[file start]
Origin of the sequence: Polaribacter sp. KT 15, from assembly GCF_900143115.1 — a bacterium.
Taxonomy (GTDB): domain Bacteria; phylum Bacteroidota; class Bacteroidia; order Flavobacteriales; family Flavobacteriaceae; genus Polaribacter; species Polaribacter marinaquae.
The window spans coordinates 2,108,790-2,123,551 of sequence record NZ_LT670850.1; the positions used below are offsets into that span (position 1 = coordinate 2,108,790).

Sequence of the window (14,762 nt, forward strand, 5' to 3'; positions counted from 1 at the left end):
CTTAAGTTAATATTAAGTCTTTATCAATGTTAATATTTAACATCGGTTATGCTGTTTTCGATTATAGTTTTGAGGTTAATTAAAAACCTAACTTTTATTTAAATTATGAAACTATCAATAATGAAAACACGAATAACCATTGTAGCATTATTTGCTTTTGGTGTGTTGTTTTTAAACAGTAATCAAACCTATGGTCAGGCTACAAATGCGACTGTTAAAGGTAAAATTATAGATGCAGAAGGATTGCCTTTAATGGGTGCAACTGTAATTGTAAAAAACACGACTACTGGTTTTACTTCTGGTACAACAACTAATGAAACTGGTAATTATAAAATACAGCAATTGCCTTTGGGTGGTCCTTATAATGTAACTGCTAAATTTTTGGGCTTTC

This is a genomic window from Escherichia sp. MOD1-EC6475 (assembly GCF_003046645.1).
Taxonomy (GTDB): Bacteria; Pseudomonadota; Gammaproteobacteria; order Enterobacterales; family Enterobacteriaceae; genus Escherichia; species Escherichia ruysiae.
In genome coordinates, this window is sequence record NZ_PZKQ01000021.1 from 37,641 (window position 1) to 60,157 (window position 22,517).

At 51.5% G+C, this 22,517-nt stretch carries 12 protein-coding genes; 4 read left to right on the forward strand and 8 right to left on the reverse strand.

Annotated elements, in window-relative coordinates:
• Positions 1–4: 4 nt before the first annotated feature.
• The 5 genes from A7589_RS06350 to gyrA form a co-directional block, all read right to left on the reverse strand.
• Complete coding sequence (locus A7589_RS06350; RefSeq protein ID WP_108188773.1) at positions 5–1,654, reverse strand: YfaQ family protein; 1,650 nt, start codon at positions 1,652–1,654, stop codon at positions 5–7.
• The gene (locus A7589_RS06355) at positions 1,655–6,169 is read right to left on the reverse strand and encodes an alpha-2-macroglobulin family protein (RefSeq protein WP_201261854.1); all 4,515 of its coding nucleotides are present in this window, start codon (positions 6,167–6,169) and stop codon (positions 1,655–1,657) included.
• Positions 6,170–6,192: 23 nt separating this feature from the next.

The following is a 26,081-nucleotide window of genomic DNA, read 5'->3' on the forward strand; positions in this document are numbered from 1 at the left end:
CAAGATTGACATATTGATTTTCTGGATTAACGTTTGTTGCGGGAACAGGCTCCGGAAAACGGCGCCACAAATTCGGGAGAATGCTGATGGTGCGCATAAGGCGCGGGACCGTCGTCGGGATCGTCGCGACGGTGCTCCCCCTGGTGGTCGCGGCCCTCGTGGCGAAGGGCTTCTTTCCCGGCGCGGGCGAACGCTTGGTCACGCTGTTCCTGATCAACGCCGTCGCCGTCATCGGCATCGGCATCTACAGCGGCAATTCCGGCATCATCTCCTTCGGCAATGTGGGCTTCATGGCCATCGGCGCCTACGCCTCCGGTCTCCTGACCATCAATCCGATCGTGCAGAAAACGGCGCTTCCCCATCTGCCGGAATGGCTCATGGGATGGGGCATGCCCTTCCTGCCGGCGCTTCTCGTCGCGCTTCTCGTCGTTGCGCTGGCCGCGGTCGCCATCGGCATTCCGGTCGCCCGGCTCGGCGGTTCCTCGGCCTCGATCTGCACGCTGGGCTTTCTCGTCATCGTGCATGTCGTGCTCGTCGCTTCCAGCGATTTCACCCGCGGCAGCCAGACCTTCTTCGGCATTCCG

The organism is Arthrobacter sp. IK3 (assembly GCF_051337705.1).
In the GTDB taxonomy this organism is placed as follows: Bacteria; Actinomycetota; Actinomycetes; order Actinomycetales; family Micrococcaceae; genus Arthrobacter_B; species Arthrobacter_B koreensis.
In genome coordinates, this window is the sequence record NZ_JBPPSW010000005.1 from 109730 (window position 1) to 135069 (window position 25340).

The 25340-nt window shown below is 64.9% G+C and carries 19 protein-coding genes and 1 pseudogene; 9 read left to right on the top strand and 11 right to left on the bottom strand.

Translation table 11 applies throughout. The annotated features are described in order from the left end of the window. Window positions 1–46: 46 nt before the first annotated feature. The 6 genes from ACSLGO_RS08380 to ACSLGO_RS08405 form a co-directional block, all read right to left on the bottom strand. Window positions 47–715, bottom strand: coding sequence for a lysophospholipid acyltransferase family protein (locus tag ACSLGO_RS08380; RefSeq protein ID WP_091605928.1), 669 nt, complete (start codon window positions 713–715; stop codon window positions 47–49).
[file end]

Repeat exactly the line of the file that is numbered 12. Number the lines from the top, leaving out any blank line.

• The 5 genes from A7589_RS06350 to gyrA form a co-directional block, all read right to left on the reverse strand.